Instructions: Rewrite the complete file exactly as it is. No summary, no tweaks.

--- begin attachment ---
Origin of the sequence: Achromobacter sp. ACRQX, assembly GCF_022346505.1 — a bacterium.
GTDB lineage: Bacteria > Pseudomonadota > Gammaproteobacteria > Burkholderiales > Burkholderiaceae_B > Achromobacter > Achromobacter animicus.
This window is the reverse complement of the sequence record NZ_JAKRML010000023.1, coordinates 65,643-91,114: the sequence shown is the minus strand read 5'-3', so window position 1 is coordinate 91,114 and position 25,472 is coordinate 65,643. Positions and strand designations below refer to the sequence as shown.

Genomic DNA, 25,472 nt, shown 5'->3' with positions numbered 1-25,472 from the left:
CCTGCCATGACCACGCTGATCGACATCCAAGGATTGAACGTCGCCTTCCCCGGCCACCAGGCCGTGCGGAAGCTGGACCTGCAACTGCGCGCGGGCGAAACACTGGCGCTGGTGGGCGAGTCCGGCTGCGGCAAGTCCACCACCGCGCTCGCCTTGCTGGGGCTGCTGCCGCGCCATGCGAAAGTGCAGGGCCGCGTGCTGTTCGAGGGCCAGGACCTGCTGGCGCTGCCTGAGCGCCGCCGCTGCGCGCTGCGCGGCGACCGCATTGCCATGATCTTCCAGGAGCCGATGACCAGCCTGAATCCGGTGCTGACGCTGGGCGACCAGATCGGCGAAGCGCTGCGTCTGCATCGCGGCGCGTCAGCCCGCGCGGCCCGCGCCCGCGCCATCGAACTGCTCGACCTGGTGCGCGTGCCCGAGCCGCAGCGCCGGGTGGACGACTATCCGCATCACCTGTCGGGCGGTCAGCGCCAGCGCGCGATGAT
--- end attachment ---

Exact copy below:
Origin of the sequence: Achromobacter sp. ACRQX, assembly GCF_022346505.1 — a bacterium.
GTDB lineage: Bacteria > Pseudomonadota > Gammaproteobacteria > Burkholderiales > Burkholderiaceae_B > Achromobacter > Achromobacter animicus.
This window is the reverse complement of the sequence record NZ_JAKRML010000023.1, coordinates 65,643-91,114: the sequence shown is the minus strand read 5'-3', so window position 1 is coordinate 91,114 and position 25,472 is coordinate 65,643. Positions and strand designations below refer to the sequence as shown.

Genomic DNA, 25,472 nt, shown 5'->3' with positions numbered 1-25,472 from the left:
CCTGCCATGACCACGCTGATCGACATCCAAGGATTGAACGTCGCCTTCCCCGGCCACCAGGCCGTGCGGAAGCTGGACCTGCAACTGCGCGCGGGCGAAACACTGGCGCTGGTGGGCGAGTCCGGCTGCGGCAAGTCCACCACCGCGCTCGCCTTGCTGGGGCTGCTGCCGCGCCATGCGAAAGTGCAGGGCCGCGTGCTGTTCGAGGGCCAGGACCTGCTGGCGCTGCCTGAGCGCCGCCGCTGCGCGCTGCGCGGCGACCGCATTGCCATGATCTTCCAGGAGCCGATGACCAGCCTGAATCCGGTGCTGACGCTGGGCGACCAGATCGGCGAAGCGCTGCGTCTGCATCGCGGCGCGTCAGCCCGCGCGGCCCGCGCCCGCGCCATCGAACTGCTCGACCTGGTGCGCGTGCCCGAGCCGCAGCGCCGGGTGGACGACTATCCGCATCACCTGTCGGGCGGTCAGCGCCAGCGCGCGATGAT